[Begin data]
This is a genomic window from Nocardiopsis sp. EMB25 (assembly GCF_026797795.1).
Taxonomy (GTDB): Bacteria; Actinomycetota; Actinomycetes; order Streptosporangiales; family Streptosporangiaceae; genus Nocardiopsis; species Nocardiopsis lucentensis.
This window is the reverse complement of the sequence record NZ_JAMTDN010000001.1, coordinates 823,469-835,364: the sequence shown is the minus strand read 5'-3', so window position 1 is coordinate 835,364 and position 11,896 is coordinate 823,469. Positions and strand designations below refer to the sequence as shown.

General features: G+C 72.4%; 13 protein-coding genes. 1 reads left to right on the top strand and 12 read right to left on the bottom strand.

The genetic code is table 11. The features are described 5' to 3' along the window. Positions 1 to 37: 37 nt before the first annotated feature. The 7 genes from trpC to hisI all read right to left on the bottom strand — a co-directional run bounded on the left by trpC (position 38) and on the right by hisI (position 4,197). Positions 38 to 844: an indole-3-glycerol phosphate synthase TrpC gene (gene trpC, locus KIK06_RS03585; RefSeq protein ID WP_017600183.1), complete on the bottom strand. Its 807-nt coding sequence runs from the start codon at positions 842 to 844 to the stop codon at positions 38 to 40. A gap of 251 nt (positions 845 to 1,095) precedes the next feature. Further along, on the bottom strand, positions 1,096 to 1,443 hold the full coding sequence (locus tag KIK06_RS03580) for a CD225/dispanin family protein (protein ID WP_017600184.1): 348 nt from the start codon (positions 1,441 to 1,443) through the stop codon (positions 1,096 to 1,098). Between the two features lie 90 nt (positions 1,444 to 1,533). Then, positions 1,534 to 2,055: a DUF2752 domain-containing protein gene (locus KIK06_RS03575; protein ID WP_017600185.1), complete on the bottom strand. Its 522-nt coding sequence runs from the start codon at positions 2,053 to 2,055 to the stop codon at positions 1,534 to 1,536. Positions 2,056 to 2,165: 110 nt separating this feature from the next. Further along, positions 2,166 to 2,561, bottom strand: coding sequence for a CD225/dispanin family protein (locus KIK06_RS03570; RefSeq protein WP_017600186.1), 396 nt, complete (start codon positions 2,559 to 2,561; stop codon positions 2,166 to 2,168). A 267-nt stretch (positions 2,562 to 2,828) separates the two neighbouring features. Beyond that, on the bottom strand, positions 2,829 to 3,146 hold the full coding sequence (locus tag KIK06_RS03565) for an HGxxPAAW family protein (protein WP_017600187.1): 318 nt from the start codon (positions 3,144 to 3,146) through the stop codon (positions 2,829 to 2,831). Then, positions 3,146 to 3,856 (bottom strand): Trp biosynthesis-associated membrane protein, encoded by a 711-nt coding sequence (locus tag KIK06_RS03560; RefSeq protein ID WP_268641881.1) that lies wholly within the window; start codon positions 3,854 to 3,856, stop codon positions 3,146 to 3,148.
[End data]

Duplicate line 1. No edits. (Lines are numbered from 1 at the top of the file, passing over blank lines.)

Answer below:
This is a genomic window from Nocardiopsis sp. EMB25 (assembly GCF_026797795.1).